Further mixing things up in this mode are the other two towers: “Endless,” in which you keep going until you lose, and “Survivor” in which you also keep going until you lose, but your health doesn’t go back to full at the beginning of a new round. I can’t say for certain, since I can’t predict the future, but I sense these are the towers I’m more inclined to play multiple times.
Finally, Mortal Kombat 1‘s solo options include “Invasion” mode, which is kind of a second story-driven mode, albeit one that’s set up like a board game. It’s also a mode that will completely change from time to time; specifically, whenever a new “season” of Mortal Kombat 1 comes around. So, for the version of “Invasion” that’s available now, you — after choosing your primary and Kameo fighters — find yourself visiting Johnny Cage’s Malibu pad, where you initially move to a circle where you fight Kannibal Warrior and Scorpion for Johnny’s house key. You then engage in fights that open other pathways around Johnny’s house.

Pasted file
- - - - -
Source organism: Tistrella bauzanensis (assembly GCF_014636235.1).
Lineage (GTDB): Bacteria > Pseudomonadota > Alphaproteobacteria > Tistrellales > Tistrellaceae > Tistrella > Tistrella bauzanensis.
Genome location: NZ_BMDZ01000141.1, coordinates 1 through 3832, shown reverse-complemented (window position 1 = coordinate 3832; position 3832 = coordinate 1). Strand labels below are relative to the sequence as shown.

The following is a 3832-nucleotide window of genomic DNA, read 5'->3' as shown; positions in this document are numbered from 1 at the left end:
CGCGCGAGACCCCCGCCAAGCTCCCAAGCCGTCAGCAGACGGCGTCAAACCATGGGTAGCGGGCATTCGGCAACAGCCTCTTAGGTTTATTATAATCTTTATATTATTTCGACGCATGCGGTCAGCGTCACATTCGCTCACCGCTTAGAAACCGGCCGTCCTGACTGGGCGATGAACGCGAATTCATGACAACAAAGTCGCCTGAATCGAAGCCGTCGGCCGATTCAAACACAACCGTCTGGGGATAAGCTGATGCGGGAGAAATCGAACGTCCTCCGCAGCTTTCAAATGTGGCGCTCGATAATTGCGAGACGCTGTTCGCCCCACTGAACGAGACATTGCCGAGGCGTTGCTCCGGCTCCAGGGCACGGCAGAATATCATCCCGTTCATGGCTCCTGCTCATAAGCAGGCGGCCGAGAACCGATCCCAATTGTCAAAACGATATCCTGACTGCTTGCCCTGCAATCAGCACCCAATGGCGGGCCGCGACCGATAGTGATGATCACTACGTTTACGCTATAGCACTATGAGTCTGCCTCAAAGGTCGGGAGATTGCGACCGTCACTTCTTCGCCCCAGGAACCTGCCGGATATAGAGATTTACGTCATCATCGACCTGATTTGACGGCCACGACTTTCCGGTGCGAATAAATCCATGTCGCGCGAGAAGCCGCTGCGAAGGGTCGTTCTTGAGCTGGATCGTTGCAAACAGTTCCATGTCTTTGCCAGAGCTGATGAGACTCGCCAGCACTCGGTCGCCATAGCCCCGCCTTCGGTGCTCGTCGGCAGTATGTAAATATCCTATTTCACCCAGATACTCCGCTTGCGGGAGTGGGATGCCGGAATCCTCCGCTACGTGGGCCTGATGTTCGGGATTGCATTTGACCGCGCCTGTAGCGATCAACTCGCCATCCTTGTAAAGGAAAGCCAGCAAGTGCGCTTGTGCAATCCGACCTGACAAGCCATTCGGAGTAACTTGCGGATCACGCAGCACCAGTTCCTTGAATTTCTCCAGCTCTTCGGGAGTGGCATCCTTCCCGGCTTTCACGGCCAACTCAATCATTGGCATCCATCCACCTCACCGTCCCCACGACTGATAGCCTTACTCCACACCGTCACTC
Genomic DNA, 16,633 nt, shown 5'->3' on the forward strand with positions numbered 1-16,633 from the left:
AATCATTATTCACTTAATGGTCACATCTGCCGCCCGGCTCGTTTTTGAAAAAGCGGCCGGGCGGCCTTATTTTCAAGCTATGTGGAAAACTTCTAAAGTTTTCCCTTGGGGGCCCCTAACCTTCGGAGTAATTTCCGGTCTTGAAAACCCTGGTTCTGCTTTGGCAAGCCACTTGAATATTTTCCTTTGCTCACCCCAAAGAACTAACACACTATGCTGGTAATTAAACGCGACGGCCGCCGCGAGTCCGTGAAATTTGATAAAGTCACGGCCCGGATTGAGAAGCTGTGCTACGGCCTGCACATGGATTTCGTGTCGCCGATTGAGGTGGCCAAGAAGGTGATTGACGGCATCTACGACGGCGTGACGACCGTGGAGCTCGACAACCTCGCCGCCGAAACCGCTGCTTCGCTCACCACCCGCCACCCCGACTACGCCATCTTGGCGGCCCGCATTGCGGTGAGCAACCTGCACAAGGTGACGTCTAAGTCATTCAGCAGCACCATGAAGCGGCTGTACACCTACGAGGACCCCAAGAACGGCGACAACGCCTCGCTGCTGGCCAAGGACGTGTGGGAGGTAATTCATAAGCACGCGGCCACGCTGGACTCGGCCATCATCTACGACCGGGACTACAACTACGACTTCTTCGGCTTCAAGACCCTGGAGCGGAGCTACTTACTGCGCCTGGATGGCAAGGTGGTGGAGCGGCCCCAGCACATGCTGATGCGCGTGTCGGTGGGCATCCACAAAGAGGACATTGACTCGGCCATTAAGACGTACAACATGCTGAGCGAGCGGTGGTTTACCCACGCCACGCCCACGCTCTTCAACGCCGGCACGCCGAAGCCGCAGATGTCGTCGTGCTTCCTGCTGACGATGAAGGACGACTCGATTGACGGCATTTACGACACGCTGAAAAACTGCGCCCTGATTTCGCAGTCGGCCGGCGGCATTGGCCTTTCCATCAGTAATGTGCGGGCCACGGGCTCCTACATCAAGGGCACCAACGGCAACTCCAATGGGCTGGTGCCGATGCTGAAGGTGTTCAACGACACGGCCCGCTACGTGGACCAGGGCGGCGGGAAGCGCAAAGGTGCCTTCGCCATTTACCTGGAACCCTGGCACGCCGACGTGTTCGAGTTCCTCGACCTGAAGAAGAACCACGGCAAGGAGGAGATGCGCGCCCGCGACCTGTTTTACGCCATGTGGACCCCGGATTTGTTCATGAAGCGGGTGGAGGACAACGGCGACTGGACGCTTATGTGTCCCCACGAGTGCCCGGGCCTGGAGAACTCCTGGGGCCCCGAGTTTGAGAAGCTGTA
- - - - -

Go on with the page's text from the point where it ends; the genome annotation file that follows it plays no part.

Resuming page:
Mortal Kombat 1‘s “Invasion” mode…
also gives you money for each victory, which can be used to buy such augmentations as a capsule that “Grants +50% Fire resistance for the next encounter” or a Krying Stone that grants you the ability to “…resurrect back to 50% health only once for the next encounter.”
Admittedly, “Invasion” is the least interesting of Mortal Kombat 1‘s three single-player options. And it probably would’ve been even better if they’d gone further with the board game-style mechanics. But given that the fighting is the same here as it is in “Story” and “Towers” — it’s just the framing device that’s different — it’s still entertaining.
Now, as much fun as Mortal Kombat 1 may be when you play it alone, it is lacking in some areas. First, it’s odd and rather arbitrary that some fighters would just be primary or just be Kameos, at least outside of the “Story.”
Also, this needs a mode in which you can set up one-off matches. In part so you can see who works well as a Kameo, and who does not…and so I can set up an existential match of Sub-Zero and Sub-Zero against Sub-Zero with Sub-Zero. The dude has issues.
you get even more out of Mortal Kombat 1 if you also play against other people. But if, like me, you prefer to play games solo, this has a lot to offer. The “Story” mode has a great variety in its fighters and locations; “Towers” offers tons of challenge; while “Invasion” is a bit of weirdness with some good brawls as well. Which is more than enough if you’re someone who’d rather not beat the crap out of their friends.